Posted on: May 16, 2024 Posted by: Comments: 0

Last Updated on May 16, 2024

Did you know that a third of all homes for sale are new construction? If you’ve had a hard time finding a pre-existing home in this busy market, it might be time to turn your attention to the bevy of new construction homes available. Let’s take an in-depth look at the pros and cons of buying new construction.

Move-in ready

We’re not telling you anything earth-shattering when we say new construction doesn’t require you to pick up some power tools and go to work, but as pre-existing homes continue to age, this is a huge benefit worth mentioning. With the average age of homes on the market nearing 40 years, most homeowners purchasing a pre-existing home will have a considerable amount of work ahead of them if they aim to bring it up-to-date. As construction labor and material costs continue to rise, embarking on home remodels can add up quickly.

Lower maintenance costs

Besides updating a tired kitchen or bath, you also won’t have to worry about replacing big-ticket items any time soon. No need to set aside funds to replace the aging roof, the failing windows or even the over-used HVAC unit. New construction homes are also built up-to-code. On the contrary, purchasing an older home means you could run into plumbing issues, the presence of hazardous materials, termite damage, radon, inefficient windows, inadequate electrical issues, and more.

What’s more, new homes are typically offered with a home warranty, giving your wallet and your mental state a break if something goes awry.

Modern floor plan

No demo required to enjoy new builds! Builders tend to build what’s popular, and for that reason, new construction generally has a more open concept layout and more storage overall, meaning you’ll find larger closets in bedrooms, linen storage, and a highly-functional pantry.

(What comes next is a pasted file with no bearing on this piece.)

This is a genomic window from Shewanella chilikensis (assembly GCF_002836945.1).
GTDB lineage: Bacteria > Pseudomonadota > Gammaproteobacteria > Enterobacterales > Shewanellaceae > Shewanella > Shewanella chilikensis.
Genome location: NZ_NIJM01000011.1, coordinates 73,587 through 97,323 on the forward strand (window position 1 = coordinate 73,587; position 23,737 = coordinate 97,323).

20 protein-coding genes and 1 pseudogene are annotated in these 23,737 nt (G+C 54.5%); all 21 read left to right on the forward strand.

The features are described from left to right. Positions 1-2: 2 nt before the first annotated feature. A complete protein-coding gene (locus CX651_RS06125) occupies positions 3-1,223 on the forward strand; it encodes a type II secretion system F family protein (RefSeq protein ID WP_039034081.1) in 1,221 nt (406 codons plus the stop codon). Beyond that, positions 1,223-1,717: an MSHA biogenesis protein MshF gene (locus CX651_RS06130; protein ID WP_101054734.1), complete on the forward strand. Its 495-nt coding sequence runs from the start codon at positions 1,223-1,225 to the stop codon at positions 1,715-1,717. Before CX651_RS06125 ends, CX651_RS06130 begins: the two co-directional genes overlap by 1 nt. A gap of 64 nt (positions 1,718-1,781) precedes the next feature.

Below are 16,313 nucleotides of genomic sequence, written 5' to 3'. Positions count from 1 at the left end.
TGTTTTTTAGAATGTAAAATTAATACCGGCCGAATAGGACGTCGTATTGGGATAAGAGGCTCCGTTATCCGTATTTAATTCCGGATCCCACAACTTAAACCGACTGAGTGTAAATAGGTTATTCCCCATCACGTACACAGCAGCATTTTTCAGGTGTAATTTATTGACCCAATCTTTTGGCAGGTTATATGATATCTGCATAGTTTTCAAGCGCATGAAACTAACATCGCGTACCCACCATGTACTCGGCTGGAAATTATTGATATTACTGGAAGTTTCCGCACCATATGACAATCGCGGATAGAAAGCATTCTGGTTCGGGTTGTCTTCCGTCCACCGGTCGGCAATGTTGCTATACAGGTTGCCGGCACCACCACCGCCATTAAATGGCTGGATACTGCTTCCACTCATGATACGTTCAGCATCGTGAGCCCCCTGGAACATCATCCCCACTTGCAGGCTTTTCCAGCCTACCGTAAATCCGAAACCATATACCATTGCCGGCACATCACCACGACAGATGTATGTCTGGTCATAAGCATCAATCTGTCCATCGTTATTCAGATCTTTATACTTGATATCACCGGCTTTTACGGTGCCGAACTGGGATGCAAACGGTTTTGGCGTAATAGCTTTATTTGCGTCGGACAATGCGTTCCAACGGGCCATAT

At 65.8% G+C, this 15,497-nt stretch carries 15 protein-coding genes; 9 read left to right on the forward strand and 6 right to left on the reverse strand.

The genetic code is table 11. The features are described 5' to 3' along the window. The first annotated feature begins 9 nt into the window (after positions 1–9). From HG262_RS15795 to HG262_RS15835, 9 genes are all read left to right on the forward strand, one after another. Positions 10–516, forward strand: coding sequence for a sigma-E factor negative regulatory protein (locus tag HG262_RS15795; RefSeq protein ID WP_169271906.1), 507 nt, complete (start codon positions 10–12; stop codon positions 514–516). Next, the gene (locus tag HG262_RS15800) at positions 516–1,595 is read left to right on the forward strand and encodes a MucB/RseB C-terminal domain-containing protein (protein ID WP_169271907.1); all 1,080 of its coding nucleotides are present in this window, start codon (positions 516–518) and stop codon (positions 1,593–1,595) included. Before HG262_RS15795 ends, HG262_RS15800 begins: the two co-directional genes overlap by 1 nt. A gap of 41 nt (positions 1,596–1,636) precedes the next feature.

New construction is typically more expensive than pre-existing homes, but affordability is getting better

Affordability is at the top of everyone’s mind when shopping for homes and builders have caught up. The price gap between the median-priced pre-existing home in 2023 compared to 2024 has shrunk significantly. In 2023, the price gap difference when looking at the median sales price of single-family homes was $59,400. In 2024, that number diminished to only $33,500.

The process can take longer

According to a 2023 study, the average buyer took about 10 weeks to find a home. Once you factor in a closing period of 30-60 days, the process of buying a pre-existing home can take an average of 4-ish months. When buying new construction, the process can be longer, taking an average of 6.5 months from start to finish.

Landscaping will be sparse

Most of the time, builders in new developments will clear a good bit of the land, leaving mature landscaping and trees behind. If you have your heart set on a neighborhood with lush trees and developed landscaping, a new build might be hard for you to cope with. Putting up a privacy fence and fast-growing privacy bushes might be a workaround while you wait for the other landscaping to catch up.

Property taxes may be higher

Because new construction neighborhoods lack established infrastructure, property taxes may be higher. As you consider your overall budget, it’s a good idea to get an accurate assessment of what you’ll be paying in property taxes for the new home you’re thinking of buying.

Keep reading: 5 mistakes to avoid when buying a new construction home

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